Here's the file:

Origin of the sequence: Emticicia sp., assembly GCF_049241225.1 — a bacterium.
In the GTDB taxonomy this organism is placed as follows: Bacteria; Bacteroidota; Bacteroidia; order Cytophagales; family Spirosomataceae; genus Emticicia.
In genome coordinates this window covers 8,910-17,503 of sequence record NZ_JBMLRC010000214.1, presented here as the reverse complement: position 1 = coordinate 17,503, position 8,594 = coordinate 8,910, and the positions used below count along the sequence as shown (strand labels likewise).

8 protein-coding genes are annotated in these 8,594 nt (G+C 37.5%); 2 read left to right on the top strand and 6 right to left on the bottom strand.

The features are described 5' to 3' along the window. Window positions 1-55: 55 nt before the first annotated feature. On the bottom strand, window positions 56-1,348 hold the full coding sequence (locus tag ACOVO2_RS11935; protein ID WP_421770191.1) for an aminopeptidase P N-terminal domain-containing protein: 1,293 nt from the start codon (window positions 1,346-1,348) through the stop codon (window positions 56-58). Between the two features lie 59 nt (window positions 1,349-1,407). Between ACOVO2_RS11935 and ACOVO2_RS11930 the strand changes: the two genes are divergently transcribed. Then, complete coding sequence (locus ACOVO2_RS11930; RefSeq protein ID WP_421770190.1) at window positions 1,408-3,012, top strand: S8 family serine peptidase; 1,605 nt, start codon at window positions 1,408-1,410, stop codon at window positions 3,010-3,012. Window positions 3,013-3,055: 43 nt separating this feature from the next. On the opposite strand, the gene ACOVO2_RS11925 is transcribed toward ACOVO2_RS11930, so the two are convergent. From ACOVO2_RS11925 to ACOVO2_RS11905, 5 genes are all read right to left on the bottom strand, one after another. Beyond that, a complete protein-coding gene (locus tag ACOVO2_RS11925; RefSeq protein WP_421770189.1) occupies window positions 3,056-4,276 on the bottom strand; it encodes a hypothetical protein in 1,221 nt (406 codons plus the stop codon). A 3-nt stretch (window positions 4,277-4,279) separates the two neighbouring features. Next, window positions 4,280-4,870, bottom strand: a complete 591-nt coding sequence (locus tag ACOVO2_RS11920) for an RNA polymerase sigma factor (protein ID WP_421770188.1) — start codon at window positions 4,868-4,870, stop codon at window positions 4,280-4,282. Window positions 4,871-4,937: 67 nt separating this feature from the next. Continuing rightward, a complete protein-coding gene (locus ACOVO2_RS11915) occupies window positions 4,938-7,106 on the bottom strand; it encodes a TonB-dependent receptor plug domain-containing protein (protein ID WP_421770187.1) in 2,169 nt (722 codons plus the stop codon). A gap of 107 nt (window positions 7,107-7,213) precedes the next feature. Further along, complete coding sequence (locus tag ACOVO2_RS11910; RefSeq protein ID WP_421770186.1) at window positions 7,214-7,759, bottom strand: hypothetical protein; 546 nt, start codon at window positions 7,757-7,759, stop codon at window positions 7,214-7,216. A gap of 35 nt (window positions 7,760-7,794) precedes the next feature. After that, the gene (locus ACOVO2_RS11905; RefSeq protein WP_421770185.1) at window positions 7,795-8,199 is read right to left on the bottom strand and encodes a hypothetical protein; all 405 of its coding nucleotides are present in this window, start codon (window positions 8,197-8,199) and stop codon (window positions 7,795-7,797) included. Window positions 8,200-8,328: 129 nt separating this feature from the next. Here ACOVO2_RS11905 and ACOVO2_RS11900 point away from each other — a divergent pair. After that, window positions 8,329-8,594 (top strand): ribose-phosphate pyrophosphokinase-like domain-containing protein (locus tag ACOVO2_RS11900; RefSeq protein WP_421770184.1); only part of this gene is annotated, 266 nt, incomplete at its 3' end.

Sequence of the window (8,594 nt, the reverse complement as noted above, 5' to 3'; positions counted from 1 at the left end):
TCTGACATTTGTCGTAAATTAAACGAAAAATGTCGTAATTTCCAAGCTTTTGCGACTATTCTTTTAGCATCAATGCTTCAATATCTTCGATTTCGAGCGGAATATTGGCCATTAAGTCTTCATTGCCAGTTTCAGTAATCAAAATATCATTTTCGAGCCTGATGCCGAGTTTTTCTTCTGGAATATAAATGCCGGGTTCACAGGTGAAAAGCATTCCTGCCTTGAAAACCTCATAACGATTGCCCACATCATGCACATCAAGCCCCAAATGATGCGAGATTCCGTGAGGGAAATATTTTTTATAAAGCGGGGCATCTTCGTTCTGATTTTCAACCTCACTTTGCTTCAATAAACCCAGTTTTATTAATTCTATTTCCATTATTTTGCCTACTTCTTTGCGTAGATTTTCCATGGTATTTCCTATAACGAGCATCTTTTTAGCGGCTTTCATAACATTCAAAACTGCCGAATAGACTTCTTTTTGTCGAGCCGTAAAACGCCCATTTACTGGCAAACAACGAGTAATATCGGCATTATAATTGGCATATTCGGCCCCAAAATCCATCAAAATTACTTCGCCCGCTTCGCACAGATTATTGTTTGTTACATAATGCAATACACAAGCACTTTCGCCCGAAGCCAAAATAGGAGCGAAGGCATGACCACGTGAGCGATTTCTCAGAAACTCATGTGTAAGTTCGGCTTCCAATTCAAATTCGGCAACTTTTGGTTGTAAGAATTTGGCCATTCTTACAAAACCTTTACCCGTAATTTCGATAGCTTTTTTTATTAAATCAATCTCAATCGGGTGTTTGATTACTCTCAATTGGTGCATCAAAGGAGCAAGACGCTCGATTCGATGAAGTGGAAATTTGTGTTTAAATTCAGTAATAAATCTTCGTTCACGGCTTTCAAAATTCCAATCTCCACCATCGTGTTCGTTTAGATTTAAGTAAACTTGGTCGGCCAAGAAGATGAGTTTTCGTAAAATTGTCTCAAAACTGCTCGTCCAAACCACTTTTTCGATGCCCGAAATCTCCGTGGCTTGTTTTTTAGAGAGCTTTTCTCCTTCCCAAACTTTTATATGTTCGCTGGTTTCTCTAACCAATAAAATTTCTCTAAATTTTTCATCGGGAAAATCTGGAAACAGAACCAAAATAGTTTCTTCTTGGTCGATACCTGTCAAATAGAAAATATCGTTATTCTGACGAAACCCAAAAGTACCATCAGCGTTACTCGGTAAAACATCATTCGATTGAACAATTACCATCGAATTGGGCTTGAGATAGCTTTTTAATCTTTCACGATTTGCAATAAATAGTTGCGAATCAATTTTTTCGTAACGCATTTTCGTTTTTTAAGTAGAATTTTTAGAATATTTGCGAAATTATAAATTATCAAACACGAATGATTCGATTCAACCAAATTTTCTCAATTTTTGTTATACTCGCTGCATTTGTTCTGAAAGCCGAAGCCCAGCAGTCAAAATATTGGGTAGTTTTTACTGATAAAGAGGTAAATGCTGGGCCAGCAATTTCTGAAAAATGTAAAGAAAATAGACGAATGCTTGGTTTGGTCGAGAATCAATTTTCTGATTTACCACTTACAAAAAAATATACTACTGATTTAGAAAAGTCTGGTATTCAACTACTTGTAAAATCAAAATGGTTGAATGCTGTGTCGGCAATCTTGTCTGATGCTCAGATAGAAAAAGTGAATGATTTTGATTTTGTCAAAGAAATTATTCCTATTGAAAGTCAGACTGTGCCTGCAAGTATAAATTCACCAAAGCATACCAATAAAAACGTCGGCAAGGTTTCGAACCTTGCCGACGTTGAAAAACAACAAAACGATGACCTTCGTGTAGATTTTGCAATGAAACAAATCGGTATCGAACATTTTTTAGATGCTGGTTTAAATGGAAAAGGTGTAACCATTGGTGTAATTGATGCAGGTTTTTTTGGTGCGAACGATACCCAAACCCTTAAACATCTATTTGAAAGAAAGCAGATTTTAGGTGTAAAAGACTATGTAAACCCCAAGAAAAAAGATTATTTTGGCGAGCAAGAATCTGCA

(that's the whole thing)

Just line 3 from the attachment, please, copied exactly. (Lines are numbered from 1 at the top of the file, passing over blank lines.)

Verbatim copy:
In genome coordinates this window covers 8,910-17,503 of sequence record NZ_JBMLRC010000214.1, presented here as the reverse complement: position 1 = coordinate 17,503, position 8,594 = coordinate 8,910, and the positions used below count along the sequence as shown (strand labels likewise).